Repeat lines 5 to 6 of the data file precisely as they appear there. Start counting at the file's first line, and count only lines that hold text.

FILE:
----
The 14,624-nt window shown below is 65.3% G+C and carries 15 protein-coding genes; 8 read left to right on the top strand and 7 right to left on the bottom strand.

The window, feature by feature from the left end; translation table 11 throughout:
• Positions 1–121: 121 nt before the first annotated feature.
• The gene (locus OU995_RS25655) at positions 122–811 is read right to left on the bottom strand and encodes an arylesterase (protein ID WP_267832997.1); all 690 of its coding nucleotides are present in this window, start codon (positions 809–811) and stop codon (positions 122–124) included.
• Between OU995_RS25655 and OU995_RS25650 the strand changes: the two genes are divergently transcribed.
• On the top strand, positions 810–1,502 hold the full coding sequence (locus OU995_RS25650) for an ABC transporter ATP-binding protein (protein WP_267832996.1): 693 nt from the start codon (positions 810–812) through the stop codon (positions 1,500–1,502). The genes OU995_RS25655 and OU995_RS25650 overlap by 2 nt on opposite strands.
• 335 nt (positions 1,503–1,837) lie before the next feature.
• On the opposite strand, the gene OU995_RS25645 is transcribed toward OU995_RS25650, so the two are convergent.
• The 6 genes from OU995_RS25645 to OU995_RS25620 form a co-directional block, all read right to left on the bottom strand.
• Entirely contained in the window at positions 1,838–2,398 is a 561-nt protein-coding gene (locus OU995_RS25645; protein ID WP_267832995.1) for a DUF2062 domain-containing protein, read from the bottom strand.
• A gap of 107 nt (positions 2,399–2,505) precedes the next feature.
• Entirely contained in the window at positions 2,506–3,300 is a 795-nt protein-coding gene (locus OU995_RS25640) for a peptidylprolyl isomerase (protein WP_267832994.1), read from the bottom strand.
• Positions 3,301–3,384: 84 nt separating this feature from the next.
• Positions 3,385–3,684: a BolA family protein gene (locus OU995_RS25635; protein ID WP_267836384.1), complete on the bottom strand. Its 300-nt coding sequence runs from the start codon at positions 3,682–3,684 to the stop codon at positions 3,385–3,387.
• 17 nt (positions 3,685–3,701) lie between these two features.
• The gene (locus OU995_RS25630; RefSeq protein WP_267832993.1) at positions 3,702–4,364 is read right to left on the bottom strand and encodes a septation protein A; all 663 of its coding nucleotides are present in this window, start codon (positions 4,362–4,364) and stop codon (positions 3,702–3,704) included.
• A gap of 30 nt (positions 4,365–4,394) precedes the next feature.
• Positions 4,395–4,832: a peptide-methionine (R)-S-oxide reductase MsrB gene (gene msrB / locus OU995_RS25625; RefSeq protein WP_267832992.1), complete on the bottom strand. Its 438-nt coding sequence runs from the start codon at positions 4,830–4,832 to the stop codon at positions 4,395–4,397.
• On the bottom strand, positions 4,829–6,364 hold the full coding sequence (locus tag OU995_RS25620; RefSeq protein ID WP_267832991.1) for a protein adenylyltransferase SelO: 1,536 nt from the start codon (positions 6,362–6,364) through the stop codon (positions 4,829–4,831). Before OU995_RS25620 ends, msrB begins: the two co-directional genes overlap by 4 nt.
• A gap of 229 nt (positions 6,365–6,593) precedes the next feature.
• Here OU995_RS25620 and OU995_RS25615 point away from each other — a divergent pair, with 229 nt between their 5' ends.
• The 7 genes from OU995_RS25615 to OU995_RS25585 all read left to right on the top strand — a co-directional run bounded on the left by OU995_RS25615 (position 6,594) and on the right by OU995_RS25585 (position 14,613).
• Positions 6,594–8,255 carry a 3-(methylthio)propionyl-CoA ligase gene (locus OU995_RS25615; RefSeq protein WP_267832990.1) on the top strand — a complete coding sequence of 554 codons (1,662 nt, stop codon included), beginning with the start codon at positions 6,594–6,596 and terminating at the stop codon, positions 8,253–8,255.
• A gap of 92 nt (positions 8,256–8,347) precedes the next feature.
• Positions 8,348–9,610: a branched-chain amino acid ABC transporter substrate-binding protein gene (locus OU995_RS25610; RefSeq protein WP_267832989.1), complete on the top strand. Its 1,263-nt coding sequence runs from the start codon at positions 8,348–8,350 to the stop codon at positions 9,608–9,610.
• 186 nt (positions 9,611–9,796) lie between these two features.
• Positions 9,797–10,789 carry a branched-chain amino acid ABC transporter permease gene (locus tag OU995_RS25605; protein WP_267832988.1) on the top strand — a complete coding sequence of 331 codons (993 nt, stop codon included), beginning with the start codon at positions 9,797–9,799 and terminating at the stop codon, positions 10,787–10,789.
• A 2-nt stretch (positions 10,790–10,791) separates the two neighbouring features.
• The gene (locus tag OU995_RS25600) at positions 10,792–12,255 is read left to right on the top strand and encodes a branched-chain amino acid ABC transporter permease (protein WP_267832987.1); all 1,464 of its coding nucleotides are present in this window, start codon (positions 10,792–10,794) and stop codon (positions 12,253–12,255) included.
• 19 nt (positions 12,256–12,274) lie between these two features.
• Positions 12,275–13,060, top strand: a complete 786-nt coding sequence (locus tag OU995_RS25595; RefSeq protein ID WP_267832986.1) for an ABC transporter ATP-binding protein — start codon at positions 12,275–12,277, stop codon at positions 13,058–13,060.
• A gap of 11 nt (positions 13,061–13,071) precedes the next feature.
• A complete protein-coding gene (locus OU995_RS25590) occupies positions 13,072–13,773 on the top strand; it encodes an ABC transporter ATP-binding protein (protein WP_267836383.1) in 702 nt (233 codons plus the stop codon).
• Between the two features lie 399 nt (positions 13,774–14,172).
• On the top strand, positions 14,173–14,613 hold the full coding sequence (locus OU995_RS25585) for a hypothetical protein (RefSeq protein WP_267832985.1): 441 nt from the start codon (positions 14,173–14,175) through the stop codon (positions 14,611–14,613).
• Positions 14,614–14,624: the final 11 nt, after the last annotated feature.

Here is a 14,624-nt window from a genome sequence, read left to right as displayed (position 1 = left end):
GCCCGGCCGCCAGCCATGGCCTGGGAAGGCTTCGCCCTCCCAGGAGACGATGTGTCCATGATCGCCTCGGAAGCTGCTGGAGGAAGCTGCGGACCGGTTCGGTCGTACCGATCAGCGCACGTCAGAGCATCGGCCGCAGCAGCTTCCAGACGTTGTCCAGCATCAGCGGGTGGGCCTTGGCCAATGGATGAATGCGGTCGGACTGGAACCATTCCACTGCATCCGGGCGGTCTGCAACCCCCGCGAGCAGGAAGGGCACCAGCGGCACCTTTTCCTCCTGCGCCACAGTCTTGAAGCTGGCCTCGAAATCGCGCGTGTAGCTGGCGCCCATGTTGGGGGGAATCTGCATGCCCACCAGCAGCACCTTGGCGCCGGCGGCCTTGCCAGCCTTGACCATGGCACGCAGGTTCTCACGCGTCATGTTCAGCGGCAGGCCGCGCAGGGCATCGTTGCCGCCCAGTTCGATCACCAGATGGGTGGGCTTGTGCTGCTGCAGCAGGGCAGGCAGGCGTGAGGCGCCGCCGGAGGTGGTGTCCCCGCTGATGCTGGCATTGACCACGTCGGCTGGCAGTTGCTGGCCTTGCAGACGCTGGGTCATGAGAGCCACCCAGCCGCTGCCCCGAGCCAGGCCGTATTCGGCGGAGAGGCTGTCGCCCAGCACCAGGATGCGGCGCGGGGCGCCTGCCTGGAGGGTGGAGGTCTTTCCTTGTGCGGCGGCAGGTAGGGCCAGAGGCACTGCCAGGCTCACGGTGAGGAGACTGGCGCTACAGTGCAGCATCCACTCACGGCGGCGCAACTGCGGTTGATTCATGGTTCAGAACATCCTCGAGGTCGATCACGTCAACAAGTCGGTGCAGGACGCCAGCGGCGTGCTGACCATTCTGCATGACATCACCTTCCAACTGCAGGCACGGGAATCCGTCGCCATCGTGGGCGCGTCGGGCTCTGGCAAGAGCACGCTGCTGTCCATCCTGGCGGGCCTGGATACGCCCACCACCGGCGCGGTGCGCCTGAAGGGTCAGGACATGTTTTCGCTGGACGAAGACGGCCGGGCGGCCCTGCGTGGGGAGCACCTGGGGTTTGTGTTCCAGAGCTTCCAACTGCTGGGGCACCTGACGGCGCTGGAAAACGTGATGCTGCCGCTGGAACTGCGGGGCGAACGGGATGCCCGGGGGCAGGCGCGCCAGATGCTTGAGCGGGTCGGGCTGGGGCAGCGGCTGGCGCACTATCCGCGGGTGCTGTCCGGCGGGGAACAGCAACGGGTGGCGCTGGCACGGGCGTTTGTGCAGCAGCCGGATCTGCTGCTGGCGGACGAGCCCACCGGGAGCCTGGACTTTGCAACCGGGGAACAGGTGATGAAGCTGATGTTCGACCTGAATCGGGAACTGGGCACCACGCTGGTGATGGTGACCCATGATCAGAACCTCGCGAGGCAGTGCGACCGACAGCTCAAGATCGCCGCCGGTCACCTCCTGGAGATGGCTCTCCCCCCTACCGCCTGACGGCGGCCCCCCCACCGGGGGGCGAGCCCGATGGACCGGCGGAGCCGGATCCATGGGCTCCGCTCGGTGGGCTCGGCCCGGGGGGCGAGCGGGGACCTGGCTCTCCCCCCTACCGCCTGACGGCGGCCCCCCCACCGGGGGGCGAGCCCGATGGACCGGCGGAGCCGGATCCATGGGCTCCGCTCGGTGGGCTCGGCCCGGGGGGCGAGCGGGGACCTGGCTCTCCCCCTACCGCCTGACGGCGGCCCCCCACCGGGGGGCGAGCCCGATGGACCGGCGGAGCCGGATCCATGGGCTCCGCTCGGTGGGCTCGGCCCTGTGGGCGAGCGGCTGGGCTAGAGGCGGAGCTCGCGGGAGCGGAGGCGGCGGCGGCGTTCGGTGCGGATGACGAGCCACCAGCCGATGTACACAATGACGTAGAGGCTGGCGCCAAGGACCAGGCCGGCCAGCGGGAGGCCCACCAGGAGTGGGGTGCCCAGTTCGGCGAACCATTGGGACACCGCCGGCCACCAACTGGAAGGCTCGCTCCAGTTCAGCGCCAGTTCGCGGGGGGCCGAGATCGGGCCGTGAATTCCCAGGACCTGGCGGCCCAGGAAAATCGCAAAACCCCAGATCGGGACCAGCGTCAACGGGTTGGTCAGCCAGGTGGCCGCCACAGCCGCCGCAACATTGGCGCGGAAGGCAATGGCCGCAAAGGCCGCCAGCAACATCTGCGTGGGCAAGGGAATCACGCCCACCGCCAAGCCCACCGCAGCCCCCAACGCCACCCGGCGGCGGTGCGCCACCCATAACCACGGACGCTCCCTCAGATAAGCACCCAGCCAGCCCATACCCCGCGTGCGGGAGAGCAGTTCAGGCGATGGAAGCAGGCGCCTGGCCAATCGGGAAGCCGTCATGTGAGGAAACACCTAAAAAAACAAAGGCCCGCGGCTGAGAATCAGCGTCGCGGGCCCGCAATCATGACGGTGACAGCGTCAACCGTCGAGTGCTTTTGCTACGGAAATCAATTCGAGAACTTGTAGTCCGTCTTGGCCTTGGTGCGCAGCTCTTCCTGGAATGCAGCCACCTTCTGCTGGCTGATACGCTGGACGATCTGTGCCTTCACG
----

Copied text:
• Between OU995_RS25655 and OU995_RS25650 the strand changes: the two genes are divergently transcribed.
• On the top strand, positions 810–1,502 hold the full coding sequence (locus OU995_RS25650) for an ABC transporter ATP-binding protein (protein WP_267832996.1): 693 nt from the start codon (positions 810–812) through the stop codon (positions 1,500–1,502). The genes OU995_RS25655 and OU995_RS25650 overlap by 2 nt on opposite strands.